by Christian Wienberg, Associated Press
COPENHAGEN, Denmark (AP) - Bomb-sniffing dogs and Danish explosives experts
arrived in Greenland on Wednesday to inspect a Seattle-bound jetliner that
had been diverted after threatening messages were found at the Seattle
airport and a nearby restaurant.
Scandinavian Airlines System Flight 937 from Copenhagen landed safely
the Kangerlussuaq airport on the west coast of the Arctic island of
Greenland on Tuesday evening.
People on board had not detected anything unusual, local police vice
superintendent Erik Terp said, but the plane had been immediately isolated
and the airport was closed to all traffic until the plane could be
The 192 passengers and 11 crew members were evacuated and taken to a
nearby hotel to await a decision on whether the plane was safe to fly to
Seattle-Tacoma International Airport later Wednesday or whether a new plane
would be used.
SAS, the joint national carrier for Denmark, Sweden and Norway, also
treated most of the passengers to a free tour of Greenland's ice cap, which
covers 85 percent of the world's largest island.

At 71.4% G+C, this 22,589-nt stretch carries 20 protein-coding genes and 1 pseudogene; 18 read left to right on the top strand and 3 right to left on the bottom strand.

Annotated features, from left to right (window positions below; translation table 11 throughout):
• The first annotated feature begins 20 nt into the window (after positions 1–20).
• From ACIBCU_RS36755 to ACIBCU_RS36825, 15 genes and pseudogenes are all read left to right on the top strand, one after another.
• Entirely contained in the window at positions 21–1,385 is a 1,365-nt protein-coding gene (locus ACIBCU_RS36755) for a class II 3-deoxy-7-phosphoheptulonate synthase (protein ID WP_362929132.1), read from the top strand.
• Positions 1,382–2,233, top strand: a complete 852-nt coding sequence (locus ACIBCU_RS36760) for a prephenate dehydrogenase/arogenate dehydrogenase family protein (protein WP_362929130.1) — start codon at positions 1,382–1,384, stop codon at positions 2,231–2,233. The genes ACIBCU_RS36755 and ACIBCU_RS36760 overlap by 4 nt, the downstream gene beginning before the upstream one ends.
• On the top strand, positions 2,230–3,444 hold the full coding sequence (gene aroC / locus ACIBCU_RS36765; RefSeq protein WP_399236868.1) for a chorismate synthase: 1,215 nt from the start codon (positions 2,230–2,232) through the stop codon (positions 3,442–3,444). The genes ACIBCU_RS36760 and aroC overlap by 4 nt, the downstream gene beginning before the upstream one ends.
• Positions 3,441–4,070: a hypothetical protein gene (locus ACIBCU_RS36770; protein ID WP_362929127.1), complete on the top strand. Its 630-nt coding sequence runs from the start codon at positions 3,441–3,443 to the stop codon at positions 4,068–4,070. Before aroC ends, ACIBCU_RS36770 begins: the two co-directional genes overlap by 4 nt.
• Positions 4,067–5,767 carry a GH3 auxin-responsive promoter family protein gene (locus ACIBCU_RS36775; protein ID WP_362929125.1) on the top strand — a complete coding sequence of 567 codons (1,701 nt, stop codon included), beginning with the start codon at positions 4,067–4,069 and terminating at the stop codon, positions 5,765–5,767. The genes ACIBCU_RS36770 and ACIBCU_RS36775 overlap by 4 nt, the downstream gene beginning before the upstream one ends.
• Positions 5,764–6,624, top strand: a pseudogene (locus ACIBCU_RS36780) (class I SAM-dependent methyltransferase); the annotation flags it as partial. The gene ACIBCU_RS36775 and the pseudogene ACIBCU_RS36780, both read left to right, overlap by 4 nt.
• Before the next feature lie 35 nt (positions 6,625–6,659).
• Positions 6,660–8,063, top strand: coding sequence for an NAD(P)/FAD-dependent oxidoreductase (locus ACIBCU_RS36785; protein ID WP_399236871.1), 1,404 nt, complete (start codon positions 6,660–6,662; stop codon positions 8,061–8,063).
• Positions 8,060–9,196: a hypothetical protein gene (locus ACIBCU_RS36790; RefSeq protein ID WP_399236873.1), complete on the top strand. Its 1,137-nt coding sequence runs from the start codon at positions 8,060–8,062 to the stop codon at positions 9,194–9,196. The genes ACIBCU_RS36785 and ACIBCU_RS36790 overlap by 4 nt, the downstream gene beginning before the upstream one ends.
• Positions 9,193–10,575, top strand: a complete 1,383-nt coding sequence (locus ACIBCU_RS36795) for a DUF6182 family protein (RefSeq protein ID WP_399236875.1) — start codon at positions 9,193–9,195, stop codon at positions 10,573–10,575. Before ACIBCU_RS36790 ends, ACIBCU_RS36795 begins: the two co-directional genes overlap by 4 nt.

"We were flying as planned when the captain suddenly said he would make
stop at the nearest airport," passenger Jakob Stoustrup told The Associated
Press by telephone. "The captain said the reason was two bomb threats made
in Seattle. People reacted very calmly and there was no panic."
"There was some frustration over the delay, but when the captain
elaborated after we landed, all passengers backed him up on his decision,"
said Stoustrup, a 39-year-old Danish university professor who was en route
to a conference in Alaska.
One written threat was found at a Jack in the Box restaurant near
Seattle-Tacoma International Airport, and another in an airport restroom,
said Bob Parker, a Seattle-Tacoma airport spokesman. Parker said the matter
had been turned over to the FBI.
Seattle FBI spokesman Ray Lauer said he had little information about
Jack in the Box shift manager Shirad Alsamarrai said the threat at the
restaurant was written on a wall in the men's room.
One threat read simply "SAS 937 bomb," said Anders Bjorck, an SAS
spokesman in Bridgeport, Connecticut. The other was similar "with some
obscene words at the end of it," he said. Both were written in English.
The information was relayed to the pilot, who decided to divert Flight
937, a Boeing 767, Bjorck said.
"When we get notes like that, we always take them very seriously," he
said. "We don't compromise with that."
Troels Rasmussen, an SAS spokesman in Copenhagen, said the passengers
included "a mix of Scandinavians, Europeans and Americans."
Greenland, with some 55,000 inhabitants, is a semiautonomous Danish
The Kangerlussuaq airport is located in the city of Soendre Stroemfjord,
a former U.S. Army base some 450 kilometers (280 miles) north of Greenland's